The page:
We decided to go forward with donor eggs because that was the next step for us in achieving our goals of having a family and me getting to experience pregnancy. We did a fresh transfer of two embryos in November 2015 and our twin girls were born the summer of 2016.
My journey to parenthood with egg donor didn’t end when my children were born. In fact, my experience of going through both male and female factor infertility and eventually moving onto donor sparked a deep passion inside me to help others. The main reason being, I didn’t have the resources or information available to me and I felt like a lot of the decisions we made were based on little information and a lot of trust. Being an information gather, I wanted to change the space for intended parents so they could have a trusted resource to support them on the donor specific aspects of this journey like:
· Letting go of the deeply held expectation that having a baby would be easy.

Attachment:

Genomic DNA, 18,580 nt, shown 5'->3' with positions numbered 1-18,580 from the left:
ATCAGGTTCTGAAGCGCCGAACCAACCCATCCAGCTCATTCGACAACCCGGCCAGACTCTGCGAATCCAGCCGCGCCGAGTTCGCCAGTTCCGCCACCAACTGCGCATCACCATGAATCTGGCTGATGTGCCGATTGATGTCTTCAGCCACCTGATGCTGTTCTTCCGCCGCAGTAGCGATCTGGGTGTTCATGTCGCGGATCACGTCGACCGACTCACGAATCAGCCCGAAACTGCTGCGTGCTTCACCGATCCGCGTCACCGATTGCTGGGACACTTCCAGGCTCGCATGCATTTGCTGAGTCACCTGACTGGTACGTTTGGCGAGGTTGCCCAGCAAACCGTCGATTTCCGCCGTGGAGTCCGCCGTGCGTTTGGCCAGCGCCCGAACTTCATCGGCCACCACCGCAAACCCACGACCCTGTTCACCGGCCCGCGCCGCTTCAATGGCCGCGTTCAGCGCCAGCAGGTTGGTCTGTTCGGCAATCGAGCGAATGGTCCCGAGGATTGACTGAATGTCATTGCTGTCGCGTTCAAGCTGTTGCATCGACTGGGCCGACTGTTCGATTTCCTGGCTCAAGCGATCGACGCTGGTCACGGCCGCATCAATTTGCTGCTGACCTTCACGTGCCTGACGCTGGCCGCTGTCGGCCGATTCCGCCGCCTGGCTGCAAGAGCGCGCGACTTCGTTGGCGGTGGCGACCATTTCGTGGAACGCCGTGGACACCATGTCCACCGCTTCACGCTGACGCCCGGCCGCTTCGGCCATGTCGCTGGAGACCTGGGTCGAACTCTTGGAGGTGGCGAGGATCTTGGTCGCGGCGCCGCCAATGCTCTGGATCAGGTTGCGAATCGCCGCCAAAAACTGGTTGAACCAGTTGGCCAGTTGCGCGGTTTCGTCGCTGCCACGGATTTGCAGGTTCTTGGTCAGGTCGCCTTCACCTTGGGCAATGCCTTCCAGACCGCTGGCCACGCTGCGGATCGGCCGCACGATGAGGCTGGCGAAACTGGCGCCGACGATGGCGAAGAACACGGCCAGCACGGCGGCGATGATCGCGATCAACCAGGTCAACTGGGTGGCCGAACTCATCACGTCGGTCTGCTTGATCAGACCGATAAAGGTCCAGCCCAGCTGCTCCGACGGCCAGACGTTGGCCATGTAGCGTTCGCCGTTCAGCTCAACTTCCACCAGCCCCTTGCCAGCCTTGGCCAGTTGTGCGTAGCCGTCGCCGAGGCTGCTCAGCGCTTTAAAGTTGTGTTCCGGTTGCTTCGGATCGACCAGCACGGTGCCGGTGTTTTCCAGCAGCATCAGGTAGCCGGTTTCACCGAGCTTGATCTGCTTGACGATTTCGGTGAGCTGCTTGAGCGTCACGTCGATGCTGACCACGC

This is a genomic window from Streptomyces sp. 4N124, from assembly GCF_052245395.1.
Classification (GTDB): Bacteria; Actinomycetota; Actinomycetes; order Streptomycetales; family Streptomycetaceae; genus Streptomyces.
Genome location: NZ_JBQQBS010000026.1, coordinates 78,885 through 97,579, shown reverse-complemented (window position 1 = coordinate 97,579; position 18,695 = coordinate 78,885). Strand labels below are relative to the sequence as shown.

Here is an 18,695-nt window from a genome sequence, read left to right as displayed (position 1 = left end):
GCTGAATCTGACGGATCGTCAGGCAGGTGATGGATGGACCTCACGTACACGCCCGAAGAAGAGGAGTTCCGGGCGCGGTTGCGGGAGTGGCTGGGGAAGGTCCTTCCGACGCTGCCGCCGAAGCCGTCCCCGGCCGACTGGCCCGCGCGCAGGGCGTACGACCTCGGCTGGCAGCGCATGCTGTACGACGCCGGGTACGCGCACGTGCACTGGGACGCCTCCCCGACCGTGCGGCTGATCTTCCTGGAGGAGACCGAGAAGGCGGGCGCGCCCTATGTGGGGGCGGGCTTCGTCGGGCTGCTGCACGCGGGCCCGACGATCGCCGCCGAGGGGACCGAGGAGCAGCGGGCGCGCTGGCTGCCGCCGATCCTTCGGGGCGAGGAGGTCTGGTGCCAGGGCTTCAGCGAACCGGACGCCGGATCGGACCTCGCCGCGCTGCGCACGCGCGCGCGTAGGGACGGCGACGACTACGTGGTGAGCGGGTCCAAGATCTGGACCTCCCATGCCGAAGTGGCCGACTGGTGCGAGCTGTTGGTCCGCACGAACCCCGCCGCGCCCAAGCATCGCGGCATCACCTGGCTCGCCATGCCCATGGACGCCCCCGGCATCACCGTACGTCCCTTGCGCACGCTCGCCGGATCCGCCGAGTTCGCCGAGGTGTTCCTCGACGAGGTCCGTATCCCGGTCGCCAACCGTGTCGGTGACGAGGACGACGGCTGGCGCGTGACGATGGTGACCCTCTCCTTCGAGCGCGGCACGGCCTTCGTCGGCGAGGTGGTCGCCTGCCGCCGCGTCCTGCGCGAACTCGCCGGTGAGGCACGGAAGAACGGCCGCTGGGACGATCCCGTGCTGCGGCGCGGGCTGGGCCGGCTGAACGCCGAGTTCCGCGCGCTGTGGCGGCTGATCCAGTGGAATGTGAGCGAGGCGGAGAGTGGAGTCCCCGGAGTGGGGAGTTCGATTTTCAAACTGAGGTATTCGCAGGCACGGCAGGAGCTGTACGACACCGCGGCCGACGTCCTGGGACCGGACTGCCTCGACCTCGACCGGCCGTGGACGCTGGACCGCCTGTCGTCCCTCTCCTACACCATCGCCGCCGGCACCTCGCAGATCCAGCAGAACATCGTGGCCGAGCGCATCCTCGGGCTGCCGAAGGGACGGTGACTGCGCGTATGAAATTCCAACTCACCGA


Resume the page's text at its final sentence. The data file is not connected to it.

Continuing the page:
· Grieving the loss of a genetic connection to your child.
· Navigating the complexities of including a third person in your family building journey.
· How to talk to your child about being donor conceived.
· How to talk to friends and family about using a donor.
· Tactical aspects of using a donor like how to find one, what to look for, etc.
Through my work as a donor conception coach, I get to do all of these things with my clients so they have the tools and resources at their fingertips instead of feeling alone and isolated like I did.
I work with intended parents specifically through my online course, The Donor Downlow. This self-guided online course is intended to be completed in one hour per week for six weeks; however, my clients can go at their own pace. I also offer monthly group coaching calls where clients can join me on Zoom and get questions asked, talk about what is going on, dive deeper into the content and connect with other intended parents.